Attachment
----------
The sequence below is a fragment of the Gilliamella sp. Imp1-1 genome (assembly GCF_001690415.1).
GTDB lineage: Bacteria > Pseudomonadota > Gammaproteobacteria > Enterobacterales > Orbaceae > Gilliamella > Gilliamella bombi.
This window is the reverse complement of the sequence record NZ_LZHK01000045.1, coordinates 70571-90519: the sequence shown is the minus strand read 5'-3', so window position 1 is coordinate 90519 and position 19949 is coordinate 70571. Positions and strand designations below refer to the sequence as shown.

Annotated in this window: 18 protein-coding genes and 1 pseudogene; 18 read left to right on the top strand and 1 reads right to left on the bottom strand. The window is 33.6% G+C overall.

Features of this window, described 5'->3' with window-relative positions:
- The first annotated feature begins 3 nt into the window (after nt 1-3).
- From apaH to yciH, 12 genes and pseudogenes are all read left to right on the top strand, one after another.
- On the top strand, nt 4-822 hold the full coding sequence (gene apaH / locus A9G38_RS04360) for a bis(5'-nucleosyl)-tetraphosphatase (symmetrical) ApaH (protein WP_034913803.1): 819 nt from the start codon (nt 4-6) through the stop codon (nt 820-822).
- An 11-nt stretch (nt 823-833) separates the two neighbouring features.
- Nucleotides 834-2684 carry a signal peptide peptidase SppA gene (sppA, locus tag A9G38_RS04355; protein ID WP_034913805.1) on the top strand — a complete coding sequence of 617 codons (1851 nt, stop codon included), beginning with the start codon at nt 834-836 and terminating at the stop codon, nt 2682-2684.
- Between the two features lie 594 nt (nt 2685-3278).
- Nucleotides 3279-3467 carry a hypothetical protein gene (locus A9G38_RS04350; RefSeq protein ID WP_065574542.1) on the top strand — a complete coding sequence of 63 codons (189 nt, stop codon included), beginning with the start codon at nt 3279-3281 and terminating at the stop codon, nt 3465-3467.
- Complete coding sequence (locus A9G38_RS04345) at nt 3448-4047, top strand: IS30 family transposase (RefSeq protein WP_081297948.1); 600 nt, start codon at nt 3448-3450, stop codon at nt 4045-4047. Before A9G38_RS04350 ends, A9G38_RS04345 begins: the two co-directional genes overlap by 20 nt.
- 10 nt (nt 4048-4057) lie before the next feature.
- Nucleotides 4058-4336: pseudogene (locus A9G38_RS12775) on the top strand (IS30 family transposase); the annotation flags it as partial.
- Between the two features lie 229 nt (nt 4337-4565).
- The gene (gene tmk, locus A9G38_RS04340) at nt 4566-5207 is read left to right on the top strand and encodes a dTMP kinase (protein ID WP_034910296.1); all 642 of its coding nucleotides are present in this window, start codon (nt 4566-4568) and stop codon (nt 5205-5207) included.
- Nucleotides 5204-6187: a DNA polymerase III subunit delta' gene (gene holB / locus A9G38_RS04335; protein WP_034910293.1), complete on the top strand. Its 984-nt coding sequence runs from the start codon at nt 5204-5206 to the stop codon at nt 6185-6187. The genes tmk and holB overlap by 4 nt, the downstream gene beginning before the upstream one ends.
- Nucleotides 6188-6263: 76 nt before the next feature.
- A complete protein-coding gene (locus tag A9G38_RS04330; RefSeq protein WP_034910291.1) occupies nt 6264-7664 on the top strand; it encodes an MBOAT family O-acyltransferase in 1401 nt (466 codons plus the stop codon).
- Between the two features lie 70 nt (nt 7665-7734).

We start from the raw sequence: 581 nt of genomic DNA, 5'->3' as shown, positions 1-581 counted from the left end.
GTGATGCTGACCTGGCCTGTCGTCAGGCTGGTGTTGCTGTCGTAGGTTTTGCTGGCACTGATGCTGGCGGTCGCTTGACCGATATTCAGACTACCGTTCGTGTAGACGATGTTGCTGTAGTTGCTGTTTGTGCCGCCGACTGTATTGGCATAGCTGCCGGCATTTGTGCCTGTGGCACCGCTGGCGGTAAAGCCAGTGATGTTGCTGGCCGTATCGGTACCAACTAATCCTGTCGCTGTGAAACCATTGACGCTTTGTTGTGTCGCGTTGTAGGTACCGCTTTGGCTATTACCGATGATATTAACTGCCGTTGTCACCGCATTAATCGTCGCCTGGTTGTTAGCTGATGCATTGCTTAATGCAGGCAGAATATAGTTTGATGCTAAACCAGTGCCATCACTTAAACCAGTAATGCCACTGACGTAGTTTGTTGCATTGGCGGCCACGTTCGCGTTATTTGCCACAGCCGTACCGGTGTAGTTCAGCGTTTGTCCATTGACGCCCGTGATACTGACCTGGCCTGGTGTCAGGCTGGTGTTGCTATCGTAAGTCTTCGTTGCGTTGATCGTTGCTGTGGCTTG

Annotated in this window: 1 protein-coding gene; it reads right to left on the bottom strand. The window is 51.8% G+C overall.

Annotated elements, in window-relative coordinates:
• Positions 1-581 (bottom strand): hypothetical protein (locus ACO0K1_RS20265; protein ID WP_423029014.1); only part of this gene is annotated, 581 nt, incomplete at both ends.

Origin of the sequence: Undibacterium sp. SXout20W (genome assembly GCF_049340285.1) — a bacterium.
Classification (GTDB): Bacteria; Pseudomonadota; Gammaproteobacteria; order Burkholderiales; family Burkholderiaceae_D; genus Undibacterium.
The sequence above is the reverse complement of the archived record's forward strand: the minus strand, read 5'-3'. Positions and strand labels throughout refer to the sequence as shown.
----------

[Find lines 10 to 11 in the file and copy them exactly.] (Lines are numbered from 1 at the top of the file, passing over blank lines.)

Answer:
- Nucleotides 834-2684 carry a signal peptide peptidase SppA gene (sppA, locus tag A9G38_RS04355; protein ID WP_034913805.1) on the top strand — a complete coding sequence of 617 codons (1851 nt, stop codon included), beginning with the start codon at nt 834-836 and terminating at the stop codon, nt 2682-2684.
- Between the two features lie 594 nt (nt 2685-3278).